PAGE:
Rebel fighters from Harakat Hazm (Hazm movement) take cover
after a mortar shell hits near them in Aleppo's Sheikh Said
district. REUTERS/Hamid Khatib
President Barack Obama, under pressure from some
lawmakers for greater US backing for Syria's opposition, has
asked the US Congress to approve $500 million to train and
equip moderate Syrian rebels seeking to oust President Bashar
A White House statement said rebels would be vetted before
being given assistance, in an effort to assuage concerns that
some equipment provided to the Syrian opposition might
ultimately fall into the hands of US enemies.
Obama has been under strong pressure from some lawmakers,
such as Republican Senator John McCain Of Arizona, to
increase assistance to the rebels in Syria's three-year-old
civil war. Some lawmakers have accused Obama of being passive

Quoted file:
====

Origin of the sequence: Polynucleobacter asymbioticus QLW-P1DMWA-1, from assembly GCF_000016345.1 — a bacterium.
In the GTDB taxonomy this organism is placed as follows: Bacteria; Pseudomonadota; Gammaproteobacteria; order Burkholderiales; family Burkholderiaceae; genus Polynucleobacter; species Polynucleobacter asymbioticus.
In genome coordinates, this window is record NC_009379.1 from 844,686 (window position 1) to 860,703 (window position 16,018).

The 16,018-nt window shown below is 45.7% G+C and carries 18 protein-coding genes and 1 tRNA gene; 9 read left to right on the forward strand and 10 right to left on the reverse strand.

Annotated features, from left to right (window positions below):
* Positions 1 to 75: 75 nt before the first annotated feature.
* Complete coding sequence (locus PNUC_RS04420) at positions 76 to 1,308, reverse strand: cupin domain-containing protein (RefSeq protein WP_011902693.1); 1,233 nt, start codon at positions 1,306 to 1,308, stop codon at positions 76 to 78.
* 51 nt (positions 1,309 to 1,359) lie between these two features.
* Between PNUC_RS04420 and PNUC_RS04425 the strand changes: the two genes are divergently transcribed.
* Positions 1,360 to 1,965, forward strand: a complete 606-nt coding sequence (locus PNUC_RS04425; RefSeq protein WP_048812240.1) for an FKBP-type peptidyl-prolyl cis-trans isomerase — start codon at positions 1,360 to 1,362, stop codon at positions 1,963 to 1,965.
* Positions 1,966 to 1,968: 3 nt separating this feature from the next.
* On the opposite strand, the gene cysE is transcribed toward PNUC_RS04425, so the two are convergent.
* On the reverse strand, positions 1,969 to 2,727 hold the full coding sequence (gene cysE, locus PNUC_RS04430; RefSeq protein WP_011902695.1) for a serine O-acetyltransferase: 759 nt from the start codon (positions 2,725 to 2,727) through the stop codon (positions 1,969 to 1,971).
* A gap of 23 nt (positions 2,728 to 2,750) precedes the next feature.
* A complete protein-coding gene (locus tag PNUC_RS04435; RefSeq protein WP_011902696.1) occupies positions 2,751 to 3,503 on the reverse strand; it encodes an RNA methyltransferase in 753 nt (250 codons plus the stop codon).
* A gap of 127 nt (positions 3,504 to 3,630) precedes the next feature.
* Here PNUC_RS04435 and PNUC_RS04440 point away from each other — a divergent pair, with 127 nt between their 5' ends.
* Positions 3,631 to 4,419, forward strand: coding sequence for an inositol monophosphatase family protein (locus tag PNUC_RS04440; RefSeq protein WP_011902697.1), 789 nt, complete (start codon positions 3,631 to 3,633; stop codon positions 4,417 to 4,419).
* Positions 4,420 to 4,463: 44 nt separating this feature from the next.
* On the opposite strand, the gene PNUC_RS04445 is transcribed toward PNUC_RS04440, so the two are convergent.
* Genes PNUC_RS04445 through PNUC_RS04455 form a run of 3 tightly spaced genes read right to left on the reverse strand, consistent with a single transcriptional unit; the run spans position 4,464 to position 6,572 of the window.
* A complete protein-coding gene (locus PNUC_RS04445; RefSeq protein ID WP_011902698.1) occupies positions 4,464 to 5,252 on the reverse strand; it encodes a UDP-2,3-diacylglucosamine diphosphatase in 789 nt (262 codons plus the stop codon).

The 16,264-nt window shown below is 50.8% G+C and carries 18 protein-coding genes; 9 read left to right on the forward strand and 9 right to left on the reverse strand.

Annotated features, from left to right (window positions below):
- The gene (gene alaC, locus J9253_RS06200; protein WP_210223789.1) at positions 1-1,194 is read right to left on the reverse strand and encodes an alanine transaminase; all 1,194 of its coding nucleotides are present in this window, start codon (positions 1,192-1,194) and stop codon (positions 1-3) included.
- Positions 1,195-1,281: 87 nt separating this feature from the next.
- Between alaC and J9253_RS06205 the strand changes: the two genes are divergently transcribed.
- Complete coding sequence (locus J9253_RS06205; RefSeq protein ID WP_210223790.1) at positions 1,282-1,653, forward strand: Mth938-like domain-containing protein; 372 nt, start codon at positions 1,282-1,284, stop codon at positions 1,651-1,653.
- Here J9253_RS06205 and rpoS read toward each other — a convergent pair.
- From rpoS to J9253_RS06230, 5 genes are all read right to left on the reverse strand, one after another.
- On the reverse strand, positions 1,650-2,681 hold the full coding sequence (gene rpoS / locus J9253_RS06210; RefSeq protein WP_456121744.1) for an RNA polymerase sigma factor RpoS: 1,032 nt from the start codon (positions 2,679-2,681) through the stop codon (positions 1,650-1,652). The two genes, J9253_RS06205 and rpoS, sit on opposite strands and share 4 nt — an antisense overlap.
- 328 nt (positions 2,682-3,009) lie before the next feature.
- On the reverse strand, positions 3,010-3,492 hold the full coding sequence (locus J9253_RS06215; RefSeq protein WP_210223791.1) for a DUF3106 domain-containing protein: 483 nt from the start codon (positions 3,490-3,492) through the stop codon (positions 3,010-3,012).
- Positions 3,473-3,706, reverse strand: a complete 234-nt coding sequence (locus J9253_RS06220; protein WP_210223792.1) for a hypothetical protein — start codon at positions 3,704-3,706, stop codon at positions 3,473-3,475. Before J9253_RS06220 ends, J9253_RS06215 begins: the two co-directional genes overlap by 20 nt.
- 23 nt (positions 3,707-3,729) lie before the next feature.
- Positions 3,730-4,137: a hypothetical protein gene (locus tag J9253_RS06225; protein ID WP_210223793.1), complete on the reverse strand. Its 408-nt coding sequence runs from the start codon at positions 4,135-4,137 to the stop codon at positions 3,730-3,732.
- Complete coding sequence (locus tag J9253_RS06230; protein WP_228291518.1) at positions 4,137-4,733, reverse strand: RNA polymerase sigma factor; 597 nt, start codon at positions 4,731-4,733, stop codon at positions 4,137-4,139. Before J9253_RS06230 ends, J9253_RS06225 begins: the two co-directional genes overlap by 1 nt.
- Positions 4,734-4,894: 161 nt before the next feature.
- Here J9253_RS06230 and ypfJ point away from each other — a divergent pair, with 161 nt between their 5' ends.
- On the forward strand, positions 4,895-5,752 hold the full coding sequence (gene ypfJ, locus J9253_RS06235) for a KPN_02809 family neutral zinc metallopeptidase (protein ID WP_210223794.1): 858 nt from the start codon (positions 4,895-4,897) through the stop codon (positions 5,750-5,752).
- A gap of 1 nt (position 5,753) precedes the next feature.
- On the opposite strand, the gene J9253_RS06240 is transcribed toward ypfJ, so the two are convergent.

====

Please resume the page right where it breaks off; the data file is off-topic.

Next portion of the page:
and indecisive for months, allowing Assad to repulse a threat
to his government.
Obama's request for $500 million followed through on a
promise he made in late May in a foreign policy speech that
he would "ramp up support for those in the Syrian opposition
who offer the best alternative to terrorists and brutal
The White House said the money would help defend the Syrian
people, stabilize areas under opposition control, facilitate
the provision of essential services, counter terrorist
threats, and promote conditions for a negotiated settlement.
"This funding request would build on the administration's
longstanding efforts to empower the moderate Syrian
opposition, both civilian and armed, and will enable the
Department of Defense to increase our support to vetted
elements of the armed opposition," the White House said.